World News

April 13, 2016
 

U.S., India agree to improve military cooperation

Defense Ash Carter exchanges gifts with Indian Defense Minister Manohar Parrikar following a welcome dinner in Goa, India, April 10, 2016. Carter is visiting India and the Philippines to solidify the rebalance to the Asia-Pacific region.

NEW DELHI–The U.S and India are working to make it easier for the two countries’ militaries to coordinate during disasters or other emergencies, Defense Secretary Ash Carter said April 12.

During a joint news conference with Indian Defense Minister Manohar Parrikar, Carter said the two countries have “agreed in principle” on a logistics agreement, and it could be finalized in weeks. U.S. defense officials said it will help the two militaries coordinate better, including in exercises, and also allow the U.S. to more easily sell fuel or provide spare parts to the Indians.

Carter said the U.S. and India also expect to soon reach a second pact to improve the sharing of information on commercial shipping, in a move to beef up security on the seas.

Carter said that while sharing logistical assets may seem like it should be automatic, it isn’t.

Although some of that can be done now, through what officials called “workarounds,” the agreement will help expedite such transactions.

While officials touted the signing as an important step, there was less progress on other programs the U.S. would like to partner with India on.
Those would include cooperation on the development of jet engines and aircraft carrier technologies.

Carter on Monday noted that India wants to move to a flat-deck design of its aircraft carriers, he said the U.S. is “more than willing” to share its catapult technology used to launch fighter jets off carriers.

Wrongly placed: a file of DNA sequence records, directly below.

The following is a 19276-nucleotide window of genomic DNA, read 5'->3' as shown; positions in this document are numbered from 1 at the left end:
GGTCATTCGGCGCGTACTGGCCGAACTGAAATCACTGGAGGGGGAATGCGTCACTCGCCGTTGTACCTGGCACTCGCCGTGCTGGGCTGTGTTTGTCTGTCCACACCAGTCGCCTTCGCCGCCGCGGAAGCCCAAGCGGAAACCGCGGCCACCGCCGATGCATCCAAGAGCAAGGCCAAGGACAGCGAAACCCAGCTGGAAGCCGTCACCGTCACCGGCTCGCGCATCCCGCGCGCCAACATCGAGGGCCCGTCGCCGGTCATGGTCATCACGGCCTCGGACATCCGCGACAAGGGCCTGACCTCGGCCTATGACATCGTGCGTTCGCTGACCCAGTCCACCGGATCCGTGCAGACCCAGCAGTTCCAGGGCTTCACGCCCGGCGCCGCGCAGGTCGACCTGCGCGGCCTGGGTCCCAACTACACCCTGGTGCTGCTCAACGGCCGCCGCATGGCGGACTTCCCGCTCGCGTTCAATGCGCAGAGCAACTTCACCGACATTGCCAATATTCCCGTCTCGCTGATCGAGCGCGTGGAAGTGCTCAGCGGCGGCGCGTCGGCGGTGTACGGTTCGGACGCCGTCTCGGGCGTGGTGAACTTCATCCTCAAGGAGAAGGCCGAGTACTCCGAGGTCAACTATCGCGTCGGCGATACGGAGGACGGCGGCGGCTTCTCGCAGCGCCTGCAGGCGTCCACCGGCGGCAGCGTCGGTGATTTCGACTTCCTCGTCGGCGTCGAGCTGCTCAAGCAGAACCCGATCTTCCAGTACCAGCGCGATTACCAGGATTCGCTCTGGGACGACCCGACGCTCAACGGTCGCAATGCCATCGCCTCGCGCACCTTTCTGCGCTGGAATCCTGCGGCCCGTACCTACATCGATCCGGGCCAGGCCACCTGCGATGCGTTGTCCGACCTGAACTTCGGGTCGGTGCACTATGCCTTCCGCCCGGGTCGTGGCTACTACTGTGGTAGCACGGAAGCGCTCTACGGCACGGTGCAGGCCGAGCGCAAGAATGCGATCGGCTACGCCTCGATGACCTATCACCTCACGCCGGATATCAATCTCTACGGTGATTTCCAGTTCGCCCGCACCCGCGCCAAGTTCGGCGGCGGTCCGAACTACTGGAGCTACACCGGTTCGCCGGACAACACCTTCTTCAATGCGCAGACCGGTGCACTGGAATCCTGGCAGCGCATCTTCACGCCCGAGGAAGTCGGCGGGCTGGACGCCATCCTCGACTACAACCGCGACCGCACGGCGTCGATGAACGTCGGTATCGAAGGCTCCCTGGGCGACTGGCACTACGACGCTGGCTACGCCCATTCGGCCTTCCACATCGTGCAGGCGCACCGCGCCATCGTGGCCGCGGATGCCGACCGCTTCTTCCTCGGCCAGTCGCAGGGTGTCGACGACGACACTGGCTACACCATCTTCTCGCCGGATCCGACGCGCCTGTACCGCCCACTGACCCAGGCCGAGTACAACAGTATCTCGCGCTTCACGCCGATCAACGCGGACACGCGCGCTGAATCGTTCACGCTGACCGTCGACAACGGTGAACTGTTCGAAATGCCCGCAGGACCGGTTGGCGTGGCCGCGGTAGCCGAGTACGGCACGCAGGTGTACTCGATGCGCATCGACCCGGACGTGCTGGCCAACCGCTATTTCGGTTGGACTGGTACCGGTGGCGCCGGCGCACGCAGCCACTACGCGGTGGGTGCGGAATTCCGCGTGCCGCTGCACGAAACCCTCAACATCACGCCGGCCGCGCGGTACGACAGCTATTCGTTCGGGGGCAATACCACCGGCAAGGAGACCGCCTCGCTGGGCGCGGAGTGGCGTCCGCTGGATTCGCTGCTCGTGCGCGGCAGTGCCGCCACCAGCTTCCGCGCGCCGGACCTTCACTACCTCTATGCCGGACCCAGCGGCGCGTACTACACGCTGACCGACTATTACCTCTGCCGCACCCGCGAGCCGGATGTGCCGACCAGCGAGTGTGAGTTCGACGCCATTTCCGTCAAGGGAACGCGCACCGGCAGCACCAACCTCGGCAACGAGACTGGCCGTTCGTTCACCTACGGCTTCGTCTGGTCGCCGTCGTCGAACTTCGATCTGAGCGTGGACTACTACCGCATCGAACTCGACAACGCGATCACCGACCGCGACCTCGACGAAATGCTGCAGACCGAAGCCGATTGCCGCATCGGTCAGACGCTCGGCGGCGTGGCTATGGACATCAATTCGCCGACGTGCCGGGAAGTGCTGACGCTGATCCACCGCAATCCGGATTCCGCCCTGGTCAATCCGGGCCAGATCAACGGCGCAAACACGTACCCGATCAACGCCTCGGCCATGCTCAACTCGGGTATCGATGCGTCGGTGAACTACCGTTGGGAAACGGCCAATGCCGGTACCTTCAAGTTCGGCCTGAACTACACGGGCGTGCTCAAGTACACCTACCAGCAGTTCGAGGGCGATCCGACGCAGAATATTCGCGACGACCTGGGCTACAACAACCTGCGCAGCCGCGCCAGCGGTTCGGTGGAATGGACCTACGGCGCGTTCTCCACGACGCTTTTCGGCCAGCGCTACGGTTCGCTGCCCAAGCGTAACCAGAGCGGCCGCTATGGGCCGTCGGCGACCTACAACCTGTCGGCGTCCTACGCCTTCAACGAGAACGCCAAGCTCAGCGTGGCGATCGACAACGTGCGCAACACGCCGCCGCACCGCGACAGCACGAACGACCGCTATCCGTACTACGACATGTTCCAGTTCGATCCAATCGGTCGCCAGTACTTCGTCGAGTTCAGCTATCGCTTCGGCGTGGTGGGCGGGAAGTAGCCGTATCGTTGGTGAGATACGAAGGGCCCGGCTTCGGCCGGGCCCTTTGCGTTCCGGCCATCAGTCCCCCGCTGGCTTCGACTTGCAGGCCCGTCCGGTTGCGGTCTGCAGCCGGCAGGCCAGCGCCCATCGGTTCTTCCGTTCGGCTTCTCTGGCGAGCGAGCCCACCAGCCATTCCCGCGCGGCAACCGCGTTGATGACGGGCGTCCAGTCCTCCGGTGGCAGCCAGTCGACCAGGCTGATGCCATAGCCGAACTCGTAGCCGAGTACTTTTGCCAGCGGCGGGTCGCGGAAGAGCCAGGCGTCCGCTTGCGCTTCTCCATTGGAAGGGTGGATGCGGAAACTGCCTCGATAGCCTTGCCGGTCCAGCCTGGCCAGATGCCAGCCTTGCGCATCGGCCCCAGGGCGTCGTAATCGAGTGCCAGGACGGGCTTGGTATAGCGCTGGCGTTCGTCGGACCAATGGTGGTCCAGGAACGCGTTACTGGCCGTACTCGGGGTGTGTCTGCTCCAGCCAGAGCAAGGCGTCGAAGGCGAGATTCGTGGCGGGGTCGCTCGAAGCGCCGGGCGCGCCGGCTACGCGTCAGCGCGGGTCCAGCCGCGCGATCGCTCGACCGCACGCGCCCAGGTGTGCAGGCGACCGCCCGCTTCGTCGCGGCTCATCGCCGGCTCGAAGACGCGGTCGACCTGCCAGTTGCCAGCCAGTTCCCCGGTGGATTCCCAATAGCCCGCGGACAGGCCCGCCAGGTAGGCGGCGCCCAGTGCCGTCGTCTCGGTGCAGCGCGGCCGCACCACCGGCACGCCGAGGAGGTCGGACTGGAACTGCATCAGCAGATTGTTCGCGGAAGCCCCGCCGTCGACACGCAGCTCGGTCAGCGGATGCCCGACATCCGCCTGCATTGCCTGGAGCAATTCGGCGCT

Defense officials said that if India begins using the catapult technology, then there could be opportunities for India to buy U.S.-made FA-18 fighter jets or other aircraft that use that launching system.

Last June, during a visit to India, Carter and Parrikar signed a defense agreement, as part of a broader U.S. effort to improve what has been a rocky relationship between the two countries.

And he announced two $1 million joint research ventures. While small, defense officials say the two-year projects will set the groundwork for future collaboration.

At the time, Carter acknowledged the difficulties on both sides in breaking through the red tape to achieve more development cooperation, but said things are moving forward.

U.S. leaders have long hoped to partner more with India as it modernizes its military, but Indian leaders have been more interested in co-development opportunities than in simply buying American-made weapons.

India has also been courting a strong business relationship with China. Beijing sees India as a market for its increasingly high-tech goods, from high-speed trains to nuclear power plants, while India wants to attract Chinese investment in manufacturing and infrastructure.




All of this week's top headlines to your email every Friday.


 
 

 
ap-russia-aircraft

Russia looks to revive its aircraft industry with new plane

Russia presented June 8 a new airliner that is intended to revive the nation’s aircraft-making prowess and reduce its reliance on Western planes. The MC-21, a twin-engine short- and mid-range passenger jet, was unveiled i...
 
 
russia-aerial

Russian military shows off its elite aerobatic flying teams

KUBINKA AIR BASE, Russia–The Russian military’s elite aerobatic squadrons have marked their 25-year jubilee with an air show outside Moscow. The Strizhi (the Swifts) aerobatic team flying MiG-29 jets and the Russkiy...
 
 

Ash Carter accuses Russia of ‘nuclear saber-rattling’

STUTTGART, Germany–Defense Secretary Ash Carter used a U.S. military changing-of-the-guard ceremony May 3 to blast Russian aggression in Europe, saying Moscow is “going backward in time” with warlike actions that compel a U.S. military buildup on NATO’s eastern flank. “We do not seek a cold — let alone a hot — war with Russia,” Carter...